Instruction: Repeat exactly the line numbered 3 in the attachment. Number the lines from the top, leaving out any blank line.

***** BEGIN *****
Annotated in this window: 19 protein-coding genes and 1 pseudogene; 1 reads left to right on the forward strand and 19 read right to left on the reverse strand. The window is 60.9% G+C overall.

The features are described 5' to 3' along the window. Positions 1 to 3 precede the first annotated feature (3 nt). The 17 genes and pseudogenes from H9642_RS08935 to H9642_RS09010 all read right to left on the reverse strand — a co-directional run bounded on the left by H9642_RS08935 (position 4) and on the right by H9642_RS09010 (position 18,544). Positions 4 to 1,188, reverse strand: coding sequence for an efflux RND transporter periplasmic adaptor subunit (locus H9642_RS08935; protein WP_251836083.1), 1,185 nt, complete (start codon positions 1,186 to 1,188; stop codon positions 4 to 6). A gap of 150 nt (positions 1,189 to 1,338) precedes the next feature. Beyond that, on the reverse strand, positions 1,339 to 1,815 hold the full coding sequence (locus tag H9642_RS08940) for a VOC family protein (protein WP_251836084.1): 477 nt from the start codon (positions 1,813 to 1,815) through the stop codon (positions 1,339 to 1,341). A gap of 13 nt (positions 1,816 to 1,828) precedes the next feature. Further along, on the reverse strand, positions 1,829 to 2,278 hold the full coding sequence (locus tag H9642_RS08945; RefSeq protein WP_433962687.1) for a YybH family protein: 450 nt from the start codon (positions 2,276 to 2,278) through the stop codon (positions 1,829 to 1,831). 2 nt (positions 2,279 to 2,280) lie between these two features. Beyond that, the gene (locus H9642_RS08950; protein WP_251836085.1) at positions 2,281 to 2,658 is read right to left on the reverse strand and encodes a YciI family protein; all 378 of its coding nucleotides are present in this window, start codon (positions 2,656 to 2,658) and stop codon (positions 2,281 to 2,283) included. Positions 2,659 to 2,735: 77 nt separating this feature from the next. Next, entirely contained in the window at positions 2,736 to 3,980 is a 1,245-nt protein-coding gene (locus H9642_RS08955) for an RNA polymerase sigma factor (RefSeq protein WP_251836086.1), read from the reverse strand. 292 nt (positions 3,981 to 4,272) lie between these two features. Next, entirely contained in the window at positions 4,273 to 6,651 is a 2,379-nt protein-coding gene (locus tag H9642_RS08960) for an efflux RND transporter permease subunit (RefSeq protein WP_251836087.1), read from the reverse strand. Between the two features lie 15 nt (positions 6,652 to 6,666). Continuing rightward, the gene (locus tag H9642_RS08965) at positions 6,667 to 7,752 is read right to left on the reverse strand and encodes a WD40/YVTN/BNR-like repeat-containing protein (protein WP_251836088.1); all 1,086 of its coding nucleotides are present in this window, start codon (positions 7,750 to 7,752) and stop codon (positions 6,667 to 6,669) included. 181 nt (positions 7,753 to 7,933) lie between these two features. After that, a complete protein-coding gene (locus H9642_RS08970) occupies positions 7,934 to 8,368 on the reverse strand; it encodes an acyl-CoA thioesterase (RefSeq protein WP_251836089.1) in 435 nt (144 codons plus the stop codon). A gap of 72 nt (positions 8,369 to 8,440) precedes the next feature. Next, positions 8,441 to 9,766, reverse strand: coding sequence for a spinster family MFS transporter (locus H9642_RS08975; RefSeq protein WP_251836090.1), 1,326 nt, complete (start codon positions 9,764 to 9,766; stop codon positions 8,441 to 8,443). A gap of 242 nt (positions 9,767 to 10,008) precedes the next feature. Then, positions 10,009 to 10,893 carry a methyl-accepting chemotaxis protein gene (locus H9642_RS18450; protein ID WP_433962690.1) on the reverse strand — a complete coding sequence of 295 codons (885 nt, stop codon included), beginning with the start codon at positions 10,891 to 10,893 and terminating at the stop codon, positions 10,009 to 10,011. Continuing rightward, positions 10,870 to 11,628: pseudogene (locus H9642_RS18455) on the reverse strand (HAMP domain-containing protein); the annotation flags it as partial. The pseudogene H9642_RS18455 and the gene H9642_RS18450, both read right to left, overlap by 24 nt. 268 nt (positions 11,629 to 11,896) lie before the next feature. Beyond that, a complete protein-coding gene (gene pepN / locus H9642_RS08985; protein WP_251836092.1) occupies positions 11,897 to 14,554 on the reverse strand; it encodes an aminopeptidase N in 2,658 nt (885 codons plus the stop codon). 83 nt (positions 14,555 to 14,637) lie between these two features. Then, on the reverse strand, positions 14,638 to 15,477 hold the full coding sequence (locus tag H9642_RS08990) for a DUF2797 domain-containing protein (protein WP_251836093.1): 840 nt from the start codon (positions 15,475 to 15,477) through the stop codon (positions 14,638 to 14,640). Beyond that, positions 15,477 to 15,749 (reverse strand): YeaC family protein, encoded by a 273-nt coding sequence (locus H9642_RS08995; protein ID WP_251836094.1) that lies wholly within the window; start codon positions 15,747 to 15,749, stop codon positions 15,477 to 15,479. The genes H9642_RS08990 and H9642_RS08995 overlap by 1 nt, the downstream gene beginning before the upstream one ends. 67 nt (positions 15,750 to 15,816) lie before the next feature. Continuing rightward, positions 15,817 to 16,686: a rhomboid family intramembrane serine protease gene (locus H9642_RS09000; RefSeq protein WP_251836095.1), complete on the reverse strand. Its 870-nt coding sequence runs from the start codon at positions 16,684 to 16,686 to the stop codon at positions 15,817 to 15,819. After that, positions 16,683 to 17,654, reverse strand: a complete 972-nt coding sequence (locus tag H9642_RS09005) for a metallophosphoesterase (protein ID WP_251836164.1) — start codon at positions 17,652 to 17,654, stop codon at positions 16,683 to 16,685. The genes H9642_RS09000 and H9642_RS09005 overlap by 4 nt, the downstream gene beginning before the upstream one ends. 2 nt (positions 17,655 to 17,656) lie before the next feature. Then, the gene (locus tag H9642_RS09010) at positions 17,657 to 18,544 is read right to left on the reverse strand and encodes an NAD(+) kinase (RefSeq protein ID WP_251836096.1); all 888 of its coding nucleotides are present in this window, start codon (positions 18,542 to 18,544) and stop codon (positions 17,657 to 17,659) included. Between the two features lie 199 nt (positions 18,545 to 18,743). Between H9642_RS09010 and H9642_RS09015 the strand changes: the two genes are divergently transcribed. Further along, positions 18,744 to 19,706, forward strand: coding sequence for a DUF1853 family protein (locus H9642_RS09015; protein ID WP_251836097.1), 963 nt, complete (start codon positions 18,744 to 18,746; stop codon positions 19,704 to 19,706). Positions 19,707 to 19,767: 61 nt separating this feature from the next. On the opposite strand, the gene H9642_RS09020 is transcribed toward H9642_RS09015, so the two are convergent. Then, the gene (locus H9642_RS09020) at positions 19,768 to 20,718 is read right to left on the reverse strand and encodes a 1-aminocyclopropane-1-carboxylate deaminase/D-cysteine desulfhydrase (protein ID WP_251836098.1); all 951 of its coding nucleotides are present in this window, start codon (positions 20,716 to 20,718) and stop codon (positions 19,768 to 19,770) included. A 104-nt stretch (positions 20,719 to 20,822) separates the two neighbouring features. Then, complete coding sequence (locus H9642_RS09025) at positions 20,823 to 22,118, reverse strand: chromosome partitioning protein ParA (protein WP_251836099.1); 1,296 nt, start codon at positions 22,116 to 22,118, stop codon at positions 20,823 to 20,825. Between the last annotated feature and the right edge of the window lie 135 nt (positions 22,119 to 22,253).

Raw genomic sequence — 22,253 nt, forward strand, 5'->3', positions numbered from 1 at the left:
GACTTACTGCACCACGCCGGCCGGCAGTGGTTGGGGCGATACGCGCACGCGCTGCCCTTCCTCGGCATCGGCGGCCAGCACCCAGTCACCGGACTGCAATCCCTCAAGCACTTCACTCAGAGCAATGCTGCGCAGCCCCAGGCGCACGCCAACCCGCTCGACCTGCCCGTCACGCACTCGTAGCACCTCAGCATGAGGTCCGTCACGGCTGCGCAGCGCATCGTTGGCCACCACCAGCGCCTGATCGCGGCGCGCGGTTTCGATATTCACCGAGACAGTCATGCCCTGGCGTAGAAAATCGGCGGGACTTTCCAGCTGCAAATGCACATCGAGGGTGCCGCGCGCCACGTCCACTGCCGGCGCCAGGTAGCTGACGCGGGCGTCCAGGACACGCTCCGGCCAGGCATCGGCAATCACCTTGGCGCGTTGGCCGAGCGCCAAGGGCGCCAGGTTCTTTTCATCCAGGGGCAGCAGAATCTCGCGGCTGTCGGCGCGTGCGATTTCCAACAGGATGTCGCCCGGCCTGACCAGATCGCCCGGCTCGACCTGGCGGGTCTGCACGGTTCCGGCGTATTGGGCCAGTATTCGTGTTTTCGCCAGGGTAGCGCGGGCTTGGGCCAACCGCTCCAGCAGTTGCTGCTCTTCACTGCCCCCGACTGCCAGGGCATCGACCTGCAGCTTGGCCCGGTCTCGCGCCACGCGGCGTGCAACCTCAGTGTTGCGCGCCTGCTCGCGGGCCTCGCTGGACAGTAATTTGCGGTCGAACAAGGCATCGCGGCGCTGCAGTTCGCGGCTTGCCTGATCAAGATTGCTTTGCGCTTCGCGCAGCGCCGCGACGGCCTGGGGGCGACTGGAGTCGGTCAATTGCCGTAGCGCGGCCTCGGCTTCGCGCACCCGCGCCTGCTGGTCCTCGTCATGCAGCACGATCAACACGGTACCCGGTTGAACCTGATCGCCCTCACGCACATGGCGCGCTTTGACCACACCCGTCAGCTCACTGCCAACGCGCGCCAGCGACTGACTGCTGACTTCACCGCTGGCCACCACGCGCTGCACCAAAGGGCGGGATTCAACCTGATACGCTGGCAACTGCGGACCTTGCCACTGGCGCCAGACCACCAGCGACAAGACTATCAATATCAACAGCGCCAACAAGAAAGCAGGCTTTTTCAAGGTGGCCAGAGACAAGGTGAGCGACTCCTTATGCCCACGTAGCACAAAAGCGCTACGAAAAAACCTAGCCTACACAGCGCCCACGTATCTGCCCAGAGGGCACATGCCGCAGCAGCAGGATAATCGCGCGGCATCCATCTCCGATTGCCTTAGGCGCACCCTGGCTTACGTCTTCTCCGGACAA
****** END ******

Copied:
Raw genomic sequence — 22,253 nt, forward strand, 5'->3', positions numbered from 1 at the left: